Canadian Anthropology Society (CASCA)
Association for Political and Legal Anthropology
Cosponsored - Oral Presentation Session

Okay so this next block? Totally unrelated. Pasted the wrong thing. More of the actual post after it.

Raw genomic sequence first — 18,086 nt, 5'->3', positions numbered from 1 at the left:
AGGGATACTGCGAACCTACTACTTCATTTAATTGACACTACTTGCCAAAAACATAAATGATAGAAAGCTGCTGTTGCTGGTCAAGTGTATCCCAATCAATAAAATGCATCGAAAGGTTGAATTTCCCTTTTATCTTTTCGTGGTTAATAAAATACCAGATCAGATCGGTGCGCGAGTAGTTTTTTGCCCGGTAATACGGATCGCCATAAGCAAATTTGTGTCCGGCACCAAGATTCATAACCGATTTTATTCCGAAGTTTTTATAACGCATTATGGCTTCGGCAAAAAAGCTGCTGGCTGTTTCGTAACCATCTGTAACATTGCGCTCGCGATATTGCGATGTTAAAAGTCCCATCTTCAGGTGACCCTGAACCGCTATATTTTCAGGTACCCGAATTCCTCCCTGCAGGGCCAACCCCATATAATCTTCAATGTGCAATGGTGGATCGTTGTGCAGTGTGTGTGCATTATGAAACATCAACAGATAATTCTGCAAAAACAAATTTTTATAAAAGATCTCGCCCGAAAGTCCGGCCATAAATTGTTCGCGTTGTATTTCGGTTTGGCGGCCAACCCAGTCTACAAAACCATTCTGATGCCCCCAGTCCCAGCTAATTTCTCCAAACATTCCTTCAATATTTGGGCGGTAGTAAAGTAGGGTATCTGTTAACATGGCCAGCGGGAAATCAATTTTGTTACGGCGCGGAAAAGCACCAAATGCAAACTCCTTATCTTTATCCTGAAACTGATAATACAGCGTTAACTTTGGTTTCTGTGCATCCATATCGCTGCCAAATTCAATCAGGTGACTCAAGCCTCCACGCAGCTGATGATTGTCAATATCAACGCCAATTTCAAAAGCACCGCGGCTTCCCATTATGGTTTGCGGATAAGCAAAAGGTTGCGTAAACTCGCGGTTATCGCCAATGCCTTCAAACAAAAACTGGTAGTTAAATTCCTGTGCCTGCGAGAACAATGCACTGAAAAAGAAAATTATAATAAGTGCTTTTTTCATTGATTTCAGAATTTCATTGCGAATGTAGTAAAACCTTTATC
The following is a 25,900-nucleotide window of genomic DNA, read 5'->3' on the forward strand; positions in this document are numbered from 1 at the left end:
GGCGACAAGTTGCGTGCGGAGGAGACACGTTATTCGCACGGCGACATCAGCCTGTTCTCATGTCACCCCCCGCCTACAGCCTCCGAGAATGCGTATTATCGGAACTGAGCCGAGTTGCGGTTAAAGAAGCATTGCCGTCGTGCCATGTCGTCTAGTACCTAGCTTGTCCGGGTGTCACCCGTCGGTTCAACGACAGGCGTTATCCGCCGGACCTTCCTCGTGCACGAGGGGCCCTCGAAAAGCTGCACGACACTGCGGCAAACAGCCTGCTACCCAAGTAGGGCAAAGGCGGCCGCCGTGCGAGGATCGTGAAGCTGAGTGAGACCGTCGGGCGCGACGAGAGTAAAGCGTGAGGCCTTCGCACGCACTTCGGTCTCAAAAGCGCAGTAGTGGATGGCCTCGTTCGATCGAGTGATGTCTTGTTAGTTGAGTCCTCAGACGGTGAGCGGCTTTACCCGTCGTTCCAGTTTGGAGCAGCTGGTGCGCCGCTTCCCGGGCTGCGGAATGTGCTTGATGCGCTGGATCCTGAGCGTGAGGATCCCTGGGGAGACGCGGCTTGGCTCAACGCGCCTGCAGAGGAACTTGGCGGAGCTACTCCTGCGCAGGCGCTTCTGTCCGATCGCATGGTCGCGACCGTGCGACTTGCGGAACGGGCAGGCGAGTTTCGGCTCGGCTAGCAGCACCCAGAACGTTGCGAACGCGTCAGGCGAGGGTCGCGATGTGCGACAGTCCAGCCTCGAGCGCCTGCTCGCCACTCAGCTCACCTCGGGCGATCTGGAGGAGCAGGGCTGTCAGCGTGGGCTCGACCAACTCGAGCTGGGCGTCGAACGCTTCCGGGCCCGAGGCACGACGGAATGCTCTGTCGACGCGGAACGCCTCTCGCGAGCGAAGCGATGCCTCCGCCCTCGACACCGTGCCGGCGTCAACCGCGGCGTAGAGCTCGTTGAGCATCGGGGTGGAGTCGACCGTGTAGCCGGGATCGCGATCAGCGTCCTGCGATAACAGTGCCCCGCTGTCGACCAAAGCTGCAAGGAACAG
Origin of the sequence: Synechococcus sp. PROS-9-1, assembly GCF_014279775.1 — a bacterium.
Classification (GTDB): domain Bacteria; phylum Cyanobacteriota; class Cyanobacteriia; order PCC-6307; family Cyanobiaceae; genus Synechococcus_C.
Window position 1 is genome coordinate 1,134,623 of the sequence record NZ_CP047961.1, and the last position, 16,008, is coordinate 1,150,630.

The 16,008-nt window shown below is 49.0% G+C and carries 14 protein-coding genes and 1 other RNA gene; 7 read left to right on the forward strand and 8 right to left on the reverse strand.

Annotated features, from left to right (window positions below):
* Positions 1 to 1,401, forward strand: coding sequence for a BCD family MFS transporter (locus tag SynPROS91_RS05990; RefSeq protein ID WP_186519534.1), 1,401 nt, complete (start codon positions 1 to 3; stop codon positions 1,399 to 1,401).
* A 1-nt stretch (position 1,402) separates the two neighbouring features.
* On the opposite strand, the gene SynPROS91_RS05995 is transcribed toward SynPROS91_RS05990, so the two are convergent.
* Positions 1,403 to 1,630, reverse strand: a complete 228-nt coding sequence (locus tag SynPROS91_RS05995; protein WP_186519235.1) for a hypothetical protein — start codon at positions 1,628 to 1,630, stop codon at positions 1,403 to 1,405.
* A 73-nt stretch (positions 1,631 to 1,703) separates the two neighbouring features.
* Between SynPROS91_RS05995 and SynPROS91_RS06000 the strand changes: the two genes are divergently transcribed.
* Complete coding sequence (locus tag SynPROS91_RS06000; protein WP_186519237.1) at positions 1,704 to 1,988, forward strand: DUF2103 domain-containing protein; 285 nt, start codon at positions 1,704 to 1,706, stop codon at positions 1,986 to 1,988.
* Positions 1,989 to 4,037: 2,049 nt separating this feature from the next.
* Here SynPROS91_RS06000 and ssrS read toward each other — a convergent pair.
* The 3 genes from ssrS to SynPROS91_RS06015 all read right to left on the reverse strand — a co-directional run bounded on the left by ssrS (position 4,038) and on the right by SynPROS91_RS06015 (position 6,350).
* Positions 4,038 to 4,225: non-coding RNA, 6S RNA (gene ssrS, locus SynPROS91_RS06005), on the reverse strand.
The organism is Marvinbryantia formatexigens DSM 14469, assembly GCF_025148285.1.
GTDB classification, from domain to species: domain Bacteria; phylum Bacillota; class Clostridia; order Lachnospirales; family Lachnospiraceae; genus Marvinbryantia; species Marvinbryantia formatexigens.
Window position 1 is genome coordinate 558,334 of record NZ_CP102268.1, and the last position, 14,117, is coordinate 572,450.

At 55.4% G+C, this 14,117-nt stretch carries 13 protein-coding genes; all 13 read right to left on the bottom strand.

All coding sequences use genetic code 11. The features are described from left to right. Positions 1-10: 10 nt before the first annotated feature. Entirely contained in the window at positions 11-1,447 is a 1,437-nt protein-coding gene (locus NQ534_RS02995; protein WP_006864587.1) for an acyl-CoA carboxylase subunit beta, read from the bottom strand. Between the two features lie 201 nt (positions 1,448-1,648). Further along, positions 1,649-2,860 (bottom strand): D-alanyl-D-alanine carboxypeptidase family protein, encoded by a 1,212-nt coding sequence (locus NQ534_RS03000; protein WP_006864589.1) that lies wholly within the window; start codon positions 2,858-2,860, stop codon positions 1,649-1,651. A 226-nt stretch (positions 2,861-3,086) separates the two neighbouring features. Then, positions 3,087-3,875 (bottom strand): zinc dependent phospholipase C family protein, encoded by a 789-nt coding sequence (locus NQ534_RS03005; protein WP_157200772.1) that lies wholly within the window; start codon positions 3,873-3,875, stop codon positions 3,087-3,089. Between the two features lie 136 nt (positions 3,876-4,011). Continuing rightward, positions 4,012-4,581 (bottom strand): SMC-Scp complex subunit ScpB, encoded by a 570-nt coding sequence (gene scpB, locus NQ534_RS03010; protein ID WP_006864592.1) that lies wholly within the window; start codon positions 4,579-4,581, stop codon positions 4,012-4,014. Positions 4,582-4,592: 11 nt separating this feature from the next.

The United States Bureau of Indian Affairs (BIA) has a long history of involvement in the development of contemporary Alaska Native art. Beginning in the 1930s, New Deal programs stemming from the Indian Arts and Crafts Board (IACB) began actively engaging with Alaska Native artists to develop handmade products that could be marketable to outside consumers, particularly seasonal tourists that visited Alaska in the summers. While these early marketing programs were marginally successful, reliance on seasonal tourist sales was not sufficient to economically support artists in rural Alaskan villages throughout the year. In response, the IACB implemented training programs in the 1960s designed to bolster skills in craftsmanship and explore the creation of objects that could be marketed as fine art to a more discerning consumer base that existed outside of the seasonally-driven tourist market. With the aid of Iñupiaq scholar and artist Ronald Senungetuk (b. 1933), the IACB implemented several training programs with mixed results between the various regions of Alaska. These inconsistencies were tied to cultural aspects of the participating communities and exposed complexities in executing standardized programs in a state as diverse as Alaska. The passage of the Alaska Native Claims Settlement Act (ANCSA) in 1971 signaled changing attitudes towards federal involvement in Alaska and gave rise to Indigenously-driven programs and state-funded organizations in the maintenance of cultural activities, including art production. This paper will explore the successes and shortcomings of 1960s era IACB programs and to what extent these programs might be successfully implemented again today.